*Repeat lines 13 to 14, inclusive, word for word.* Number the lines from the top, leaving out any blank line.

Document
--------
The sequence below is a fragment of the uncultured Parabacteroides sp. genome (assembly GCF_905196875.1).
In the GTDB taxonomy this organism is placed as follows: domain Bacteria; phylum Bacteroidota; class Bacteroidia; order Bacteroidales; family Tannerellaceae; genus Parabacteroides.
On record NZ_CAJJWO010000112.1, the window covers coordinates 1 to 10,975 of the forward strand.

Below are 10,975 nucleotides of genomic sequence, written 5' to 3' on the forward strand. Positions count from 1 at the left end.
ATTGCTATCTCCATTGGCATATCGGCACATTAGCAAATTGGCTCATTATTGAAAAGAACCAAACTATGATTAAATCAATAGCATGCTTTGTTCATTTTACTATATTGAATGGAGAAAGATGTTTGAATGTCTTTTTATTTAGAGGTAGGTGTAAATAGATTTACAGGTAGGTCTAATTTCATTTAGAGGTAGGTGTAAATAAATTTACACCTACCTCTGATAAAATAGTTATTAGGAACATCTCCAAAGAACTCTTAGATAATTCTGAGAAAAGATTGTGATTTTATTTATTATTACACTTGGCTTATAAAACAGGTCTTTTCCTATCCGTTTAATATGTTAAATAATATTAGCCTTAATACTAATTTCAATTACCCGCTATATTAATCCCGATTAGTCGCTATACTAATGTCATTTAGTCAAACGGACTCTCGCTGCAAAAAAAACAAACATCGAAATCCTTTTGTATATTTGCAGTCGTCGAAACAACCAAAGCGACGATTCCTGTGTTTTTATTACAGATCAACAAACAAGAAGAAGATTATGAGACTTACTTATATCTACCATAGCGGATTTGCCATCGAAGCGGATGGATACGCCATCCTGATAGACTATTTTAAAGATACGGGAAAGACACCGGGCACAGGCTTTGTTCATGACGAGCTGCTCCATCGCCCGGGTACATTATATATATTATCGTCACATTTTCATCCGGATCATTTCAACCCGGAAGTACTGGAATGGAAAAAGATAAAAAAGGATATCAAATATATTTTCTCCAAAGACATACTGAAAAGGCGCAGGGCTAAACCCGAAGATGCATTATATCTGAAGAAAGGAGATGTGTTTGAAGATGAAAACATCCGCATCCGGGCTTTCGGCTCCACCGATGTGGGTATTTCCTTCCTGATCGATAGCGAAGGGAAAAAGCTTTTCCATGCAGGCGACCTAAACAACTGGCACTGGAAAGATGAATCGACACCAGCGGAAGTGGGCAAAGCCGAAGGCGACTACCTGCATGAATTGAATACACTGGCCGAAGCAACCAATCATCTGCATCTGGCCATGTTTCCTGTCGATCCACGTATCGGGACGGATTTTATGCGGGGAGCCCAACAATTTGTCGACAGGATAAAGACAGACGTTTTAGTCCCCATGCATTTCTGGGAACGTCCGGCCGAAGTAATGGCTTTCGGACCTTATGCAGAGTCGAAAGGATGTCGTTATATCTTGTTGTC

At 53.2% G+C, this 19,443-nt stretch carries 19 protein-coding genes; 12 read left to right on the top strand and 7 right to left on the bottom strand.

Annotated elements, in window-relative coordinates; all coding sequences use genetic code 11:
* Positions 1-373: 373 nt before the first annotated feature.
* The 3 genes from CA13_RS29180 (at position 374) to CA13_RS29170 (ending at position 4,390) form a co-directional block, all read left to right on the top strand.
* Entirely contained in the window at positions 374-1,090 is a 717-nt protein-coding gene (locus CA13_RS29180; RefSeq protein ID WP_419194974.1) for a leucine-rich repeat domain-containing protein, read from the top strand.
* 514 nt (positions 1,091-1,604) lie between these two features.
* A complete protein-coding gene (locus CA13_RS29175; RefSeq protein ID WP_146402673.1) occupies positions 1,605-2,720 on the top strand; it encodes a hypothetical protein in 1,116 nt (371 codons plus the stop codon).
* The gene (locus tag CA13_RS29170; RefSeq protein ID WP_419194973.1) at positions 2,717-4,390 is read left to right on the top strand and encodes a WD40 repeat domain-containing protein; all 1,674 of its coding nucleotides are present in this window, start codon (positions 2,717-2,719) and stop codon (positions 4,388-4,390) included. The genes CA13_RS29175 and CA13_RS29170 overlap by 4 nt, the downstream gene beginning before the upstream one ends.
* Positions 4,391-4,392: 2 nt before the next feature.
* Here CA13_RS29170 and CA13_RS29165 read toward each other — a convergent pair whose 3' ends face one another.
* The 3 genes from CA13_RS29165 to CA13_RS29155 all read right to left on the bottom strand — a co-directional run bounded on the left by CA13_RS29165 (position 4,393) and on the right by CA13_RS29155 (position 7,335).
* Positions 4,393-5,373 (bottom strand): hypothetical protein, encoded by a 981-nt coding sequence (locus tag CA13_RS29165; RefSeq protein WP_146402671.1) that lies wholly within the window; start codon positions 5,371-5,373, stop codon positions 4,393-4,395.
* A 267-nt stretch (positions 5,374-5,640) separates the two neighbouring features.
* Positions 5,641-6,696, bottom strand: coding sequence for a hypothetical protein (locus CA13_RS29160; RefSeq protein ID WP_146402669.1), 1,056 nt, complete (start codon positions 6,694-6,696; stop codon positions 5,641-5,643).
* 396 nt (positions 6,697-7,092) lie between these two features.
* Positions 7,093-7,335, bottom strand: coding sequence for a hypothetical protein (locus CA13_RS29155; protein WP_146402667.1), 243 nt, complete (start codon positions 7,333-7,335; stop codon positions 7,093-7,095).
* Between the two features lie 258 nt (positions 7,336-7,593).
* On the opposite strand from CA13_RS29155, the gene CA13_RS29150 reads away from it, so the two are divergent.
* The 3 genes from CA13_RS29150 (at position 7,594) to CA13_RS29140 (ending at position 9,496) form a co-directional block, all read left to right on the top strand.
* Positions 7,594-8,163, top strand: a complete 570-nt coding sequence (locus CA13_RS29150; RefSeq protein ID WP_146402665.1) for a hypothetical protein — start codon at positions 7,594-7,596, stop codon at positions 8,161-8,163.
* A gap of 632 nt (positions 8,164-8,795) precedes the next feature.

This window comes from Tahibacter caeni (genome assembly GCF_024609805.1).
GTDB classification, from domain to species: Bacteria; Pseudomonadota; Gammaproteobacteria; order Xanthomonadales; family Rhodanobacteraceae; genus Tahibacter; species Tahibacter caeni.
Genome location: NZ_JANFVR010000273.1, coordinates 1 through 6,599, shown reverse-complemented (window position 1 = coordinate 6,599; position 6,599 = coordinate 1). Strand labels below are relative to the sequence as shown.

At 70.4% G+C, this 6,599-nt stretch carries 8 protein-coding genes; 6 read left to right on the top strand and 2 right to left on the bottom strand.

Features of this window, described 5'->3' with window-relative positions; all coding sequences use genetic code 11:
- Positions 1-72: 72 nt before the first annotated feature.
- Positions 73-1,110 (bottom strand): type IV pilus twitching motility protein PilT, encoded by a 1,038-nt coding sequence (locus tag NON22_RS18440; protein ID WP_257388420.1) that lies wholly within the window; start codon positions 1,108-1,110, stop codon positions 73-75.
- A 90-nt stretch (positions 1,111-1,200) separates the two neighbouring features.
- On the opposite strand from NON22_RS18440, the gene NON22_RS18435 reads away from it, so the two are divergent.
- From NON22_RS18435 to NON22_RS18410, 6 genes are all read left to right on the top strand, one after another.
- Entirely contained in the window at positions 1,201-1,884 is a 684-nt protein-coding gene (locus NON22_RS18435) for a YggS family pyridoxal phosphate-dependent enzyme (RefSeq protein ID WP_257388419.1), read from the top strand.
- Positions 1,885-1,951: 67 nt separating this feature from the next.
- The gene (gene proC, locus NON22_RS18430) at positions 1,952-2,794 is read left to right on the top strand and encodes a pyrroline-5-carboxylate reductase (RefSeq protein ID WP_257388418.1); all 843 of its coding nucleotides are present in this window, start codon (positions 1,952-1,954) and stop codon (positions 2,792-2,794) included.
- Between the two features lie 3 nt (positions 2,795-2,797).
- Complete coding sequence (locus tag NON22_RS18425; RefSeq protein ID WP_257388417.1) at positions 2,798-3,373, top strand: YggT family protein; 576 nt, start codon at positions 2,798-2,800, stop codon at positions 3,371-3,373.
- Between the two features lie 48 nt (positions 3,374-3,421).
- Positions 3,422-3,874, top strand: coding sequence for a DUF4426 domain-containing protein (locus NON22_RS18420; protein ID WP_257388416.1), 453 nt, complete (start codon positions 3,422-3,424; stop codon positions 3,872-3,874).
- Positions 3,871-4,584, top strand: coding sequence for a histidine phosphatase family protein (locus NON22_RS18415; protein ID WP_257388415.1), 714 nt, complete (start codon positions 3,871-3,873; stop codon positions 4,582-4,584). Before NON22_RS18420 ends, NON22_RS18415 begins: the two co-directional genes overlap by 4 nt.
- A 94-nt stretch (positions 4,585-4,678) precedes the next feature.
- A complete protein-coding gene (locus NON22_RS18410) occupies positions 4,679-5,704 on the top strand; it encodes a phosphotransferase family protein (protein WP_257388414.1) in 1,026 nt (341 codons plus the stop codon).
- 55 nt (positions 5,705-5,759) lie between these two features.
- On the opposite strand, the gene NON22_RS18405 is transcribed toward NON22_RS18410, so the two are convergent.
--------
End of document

* The gene (locus tag CA13_RS29170; RefSeq protein ID WP_419194973.1) at positions 2,717-4,390 is read left to right on the top strand and encodes a WD40 repeat domain-containing protein; all 1,674 of its coding nucleotides are present in this window, start codon (positions 2,717-2,719) and stop codon (positions 4,388-4,390) included. The genes CA13_RS29175 and CA13_RS29170 overlap by 4 nt, the downstream gene beginning before the upstream one ends.
* Positions 4,391-4,392: 2 nt before the next feature.